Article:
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15 JANUARY 2014

Why online education is mostly a fantasy

"If you listen to the advocates of online learning, MOOCs and Internet–based courses will cure all of our education problems. Just hand out some Android tablets, stream some courses in Python, and sit back and watch as everyone magically becomes a highly productive knowledge worker propelling the United States to new heights of economic prosperity. But this vision of online learning is so ridiculous I'm waiting for Ricardo Montalban to show up in a white suit and welcome these people to Fantasy Island.

The online education utopians ignore the fact that free learning has existed for decades in the form of the public library and despite that availability, every kid within bicycling distance to his local branch didn't turn into a self taught entrepreneur. Suggesting that online courses are the cure–all for our educational needs is like saying all you have to do to teach kids in the ghetto is give away textbooks on the corner."

(Francisco Dao, 25 April 2013, PandoDaily)

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TAGS

2013 • Android tablet • at-risk learner • availabilitybricks and mortar • classroom based students • completion • completion rates • cost effective • course completion • cure all • cure-all • economic prosperity • education problems • educational needs • face-to-face instruction • Fantasy Island (television) • fixed structure • free learning • Hallie Bateman • highly productive • Internet-based courses • knowledge workerMinerva ProjectMOOCsmotivationmotivational needsonline courseonline educationonline learning • online movement • online programme • online students • PandoDaily • physical campuses • public library • real world student interaction • Ricardo Montalban • self-motivated • self-taught • sense of belonging • time flexibility • universityuniversity educationutopian technological prophecy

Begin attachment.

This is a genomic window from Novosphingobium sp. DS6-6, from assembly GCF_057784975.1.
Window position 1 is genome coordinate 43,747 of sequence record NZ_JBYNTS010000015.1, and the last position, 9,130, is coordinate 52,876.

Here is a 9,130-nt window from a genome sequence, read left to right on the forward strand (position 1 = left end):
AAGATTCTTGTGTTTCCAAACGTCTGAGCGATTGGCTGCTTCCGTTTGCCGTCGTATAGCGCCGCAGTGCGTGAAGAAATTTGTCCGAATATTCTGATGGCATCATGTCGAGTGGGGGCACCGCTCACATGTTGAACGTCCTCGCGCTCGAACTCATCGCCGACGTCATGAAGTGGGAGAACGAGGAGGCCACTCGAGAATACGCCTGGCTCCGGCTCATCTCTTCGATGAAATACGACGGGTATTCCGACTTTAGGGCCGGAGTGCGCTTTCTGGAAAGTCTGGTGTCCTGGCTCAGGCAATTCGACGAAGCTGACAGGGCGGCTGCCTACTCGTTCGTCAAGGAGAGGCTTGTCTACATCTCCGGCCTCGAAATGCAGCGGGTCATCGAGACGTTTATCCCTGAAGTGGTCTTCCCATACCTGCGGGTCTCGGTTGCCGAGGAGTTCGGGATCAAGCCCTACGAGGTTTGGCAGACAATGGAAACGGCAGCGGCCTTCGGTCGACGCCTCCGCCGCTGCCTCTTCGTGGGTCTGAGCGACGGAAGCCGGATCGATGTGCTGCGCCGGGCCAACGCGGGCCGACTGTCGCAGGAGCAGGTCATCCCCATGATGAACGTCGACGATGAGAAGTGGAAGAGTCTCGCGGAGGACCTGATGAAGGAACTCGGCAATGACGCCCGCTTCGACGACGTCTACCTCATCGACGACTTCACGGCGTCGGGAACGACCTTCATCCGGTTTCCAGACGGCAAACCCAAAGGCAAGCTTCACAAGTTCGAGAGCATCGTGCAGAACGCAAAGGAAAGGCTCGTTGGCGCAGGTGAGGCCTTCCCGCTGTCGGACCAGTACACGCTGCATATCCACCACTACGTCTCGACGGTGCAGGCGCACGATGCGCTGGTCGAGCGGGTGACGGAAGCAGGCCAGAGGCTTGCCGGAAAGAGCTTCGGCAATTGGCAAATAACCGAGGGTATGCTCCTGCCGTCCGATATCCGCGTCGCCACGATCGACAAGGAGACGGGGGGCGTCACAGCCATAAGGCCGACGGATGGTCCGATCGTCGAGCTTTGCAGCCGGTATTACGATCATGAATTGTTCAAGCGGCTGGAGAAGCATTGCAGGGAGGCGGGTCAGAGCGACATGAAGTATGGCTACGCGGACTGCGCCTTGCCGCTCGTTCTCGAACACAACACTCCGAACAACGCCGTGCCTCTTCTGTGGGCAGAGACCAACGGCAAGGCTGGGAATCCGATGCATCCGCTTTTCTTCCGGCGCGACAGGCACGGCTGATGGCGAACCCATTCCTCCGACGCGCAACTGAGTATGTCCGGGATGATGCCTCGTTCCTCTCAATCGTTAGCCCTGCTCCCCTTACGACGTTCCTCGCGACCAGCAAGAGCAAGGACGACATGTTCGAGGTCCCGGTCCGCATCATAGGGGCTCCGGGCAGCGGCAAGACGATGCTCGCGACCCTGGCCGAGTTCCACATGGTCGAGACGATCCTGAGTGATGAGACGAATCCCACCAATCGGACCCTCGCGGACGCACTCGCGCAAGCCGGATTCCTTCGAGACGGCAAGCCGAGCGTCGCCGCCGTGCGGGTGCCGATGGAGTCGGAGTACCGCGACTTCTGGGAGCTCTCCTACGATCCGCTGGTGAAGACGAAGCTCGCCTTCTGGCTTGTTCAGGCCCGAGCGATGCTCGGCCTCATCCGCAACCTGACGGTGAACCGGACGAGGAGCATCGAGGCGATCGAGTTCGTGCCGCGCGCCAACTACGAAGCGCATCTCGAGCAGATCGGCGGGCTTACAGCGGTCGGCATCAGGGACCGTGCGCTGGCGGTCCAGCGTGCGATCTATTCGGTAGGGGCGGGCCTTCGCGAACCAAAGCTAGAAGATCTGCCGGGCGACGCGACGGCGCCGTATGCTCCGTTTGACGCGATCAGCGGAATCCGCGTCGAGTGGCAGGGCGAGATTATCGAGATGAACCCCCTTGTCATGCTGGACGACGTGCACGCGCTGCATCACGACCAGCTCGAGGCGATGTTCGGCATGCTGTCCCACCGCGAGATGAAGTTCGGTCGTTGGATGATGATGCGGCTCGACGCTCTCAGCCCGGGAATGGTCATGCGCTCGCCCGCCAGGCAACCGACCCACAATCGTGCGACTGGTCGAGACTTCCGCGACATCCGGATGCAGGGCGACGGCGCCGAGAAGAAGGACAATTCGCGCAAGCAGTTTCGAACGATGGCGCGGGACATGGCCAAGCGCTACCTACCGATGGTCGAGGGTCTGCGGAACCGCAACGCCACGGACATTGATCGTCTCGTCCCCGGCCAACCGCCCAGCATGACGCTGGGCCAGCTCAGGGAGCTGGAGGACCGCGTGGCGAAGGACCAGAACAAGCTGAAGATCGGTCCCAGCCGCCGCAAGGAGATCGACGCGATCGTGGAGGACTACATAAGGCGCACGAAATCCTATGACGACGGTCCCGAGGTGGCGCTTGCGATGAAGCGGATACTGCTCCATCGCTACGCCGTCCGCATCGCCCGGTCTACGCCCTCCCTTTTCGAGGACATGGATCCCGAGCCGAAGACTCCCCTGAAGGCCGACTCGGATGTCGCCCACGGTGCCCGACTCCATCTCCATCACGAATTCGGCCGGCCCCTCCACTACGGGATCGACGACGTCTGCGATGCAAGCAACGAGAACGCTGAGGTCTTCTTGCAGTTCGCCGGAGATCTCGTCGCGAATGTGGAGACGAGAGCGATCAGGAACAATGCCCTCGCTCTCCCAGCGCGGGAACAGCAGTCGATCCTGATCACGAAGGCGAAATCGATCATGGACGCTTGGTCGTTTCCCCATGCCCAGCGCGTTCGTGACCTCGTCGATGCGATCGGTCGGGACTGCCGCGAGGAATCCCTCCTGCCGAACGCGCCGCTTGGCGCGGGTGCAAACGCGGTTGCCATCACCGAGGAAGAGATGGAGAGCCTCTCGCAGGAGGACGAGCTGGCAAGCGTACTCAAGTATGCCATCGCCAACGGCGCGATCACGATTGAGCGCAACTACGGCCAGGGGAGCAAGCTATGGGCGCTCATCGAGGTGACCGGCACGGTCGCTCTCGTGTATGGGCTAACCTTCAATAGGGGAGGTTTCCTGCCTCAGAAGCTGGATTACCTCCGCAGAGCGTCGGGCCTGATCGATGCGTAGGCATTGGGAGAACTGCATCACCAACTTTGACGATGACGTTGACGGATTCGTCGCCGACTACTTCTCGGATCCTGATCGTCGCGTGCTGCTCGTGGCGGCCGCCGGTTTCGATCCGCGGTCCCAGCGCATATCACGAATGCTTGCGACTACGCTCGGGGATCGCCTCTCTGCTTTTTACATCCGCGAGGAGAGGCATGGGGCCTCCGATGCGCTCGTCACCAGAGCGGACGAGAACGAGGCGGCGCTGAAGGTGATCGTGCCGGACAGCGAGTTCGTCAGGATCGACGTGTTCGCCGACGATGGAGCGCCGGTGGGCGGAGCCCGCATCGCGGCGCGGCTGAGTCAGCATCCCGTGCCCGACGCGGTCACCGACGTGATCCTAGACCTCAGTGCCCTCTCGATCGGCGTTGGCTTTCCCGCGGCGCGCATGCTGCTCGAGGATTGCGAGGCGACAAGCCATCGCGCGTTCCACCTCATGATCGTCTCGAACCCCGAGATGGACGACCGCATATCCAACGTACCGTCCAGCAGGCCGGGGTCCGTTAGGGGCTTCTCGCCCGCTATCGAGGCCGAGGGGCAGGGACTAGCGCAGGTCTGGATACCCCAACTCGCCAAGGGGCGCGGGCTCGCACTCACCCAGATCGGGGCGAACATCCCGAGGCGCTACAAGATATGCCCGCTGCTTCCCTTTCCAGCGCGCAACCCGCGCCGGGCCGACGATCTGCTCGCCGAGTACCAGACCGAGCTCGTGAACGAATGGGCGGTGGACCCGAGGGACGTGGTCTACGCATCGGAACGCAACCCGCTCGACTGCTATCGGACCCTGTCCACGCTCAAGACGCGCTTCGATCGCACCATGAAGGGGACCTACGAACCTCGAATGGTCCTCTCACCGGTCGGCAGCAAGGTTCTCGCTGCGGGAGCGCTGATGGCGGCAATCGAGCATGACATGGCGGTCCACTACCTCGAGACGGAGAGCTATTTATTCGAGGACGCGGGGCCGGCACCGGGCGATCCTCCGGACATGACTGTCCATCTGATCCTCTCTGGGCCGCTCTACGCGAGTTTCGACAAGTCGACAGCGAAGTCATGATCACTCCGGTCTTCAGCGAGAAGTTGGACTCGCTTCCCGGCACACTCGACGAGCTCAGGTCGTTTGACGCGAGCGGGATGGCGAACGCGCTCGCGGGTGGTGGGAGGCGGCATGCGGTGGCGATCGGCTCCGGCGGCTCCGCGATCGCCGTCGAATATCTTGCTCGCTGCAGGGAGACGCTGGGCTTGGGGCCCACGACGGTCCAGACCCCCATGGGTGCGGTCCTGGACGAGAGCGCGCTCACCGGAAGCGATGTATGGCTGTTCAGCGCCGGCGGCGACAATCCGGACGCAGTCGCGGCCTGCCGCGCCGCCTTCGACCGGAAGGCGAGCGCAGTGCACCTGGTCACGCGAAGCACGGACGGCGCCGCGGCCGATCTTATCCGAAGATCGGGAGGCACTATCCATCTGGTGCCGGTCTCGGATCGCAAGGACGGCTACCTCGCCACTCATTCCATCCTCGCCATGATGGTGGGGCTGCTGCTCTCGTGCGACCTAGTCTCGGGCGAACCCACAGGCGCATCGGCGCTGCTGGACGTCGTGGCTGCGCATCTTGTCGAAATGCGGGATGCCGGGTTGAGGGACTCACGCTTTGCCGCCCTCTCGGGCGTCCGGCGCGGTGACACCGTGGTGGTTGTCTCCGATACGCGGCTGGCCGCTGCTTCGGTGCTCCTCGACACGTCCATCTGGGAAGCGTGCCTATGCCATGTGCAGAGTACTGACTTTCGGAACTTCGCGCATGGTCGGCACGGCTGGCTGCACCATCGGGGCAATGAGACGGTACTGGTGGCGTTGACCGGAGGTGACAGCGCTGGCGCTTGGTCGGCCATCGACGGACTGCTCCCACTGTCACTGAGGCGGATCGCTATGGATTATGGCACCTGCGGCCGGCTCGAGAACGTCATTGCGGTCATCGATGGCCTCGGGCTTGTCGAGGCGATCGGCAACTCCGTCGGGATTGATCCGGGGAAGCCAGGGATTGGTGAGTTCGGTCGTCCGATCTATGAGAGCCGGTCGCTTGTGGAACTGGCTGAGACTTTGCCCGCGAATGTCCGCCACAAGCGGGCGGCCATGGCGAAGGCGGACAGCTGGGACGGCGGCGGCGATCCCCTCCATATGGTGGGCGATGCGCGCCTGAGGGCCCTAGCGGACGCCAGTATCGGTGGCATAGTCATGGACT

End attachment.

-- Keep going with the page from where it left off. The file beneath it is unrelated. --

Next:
CONTRIBUTOR

Simon Perkins
14 NOVEMBER 2010

The library as a people place, providing the tools to support learning and scholarship and the environment for social interaction

"In a sense the [university] library has become the poster child for the impact of IT on higher education. Beyond the use of digital technology for organizing, cataloguing, and distributing library holdings, the increasing availability of digitally–created materials and the massive digitization of existing holdings is driving massive change in the library strategies of universities. Although most universities continue to build libraries, many are no longer planning them as repositories (since books are increasingly placed in off–campus retrievable high–density storage facilities) but rather as a knowledge commons where users access digital knowledge on remote servers. The most common characteristic of these new libraries is a coffee shop. They are being designed as a community center where students come to study and learn together, but where books are largely absent. The library is becoming a people place, providing the tools to support learning and scholarship and the environment for social interaction."

(James J. Duderstadt, Wm. A. Wulf & Robert Zemsky, 2005)

Duderstadt, J. J., W. A. Wulf, et al. (2005). "Envisioning a Transformed University." Issues in Science and Technology (Fall 2005).

Fig.1 Phase II development of the Management and Economics Library at Purdue University

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TAGS

accessavailabilitybookscampus • cataloguing • changecoffee shop • community centre • digital technology • digitally-created materials • digitisationdisruptive technologiesdistribution • environment for social interaction • high-density storage • higher educationholdings • impact of IT on higher education • knowledge commons • learning and scholarship • library • library holdings • organising • people place • repositorysocial interactiontraditiontransformationuniversity

CONTRIBUTOR

Simon Perkins
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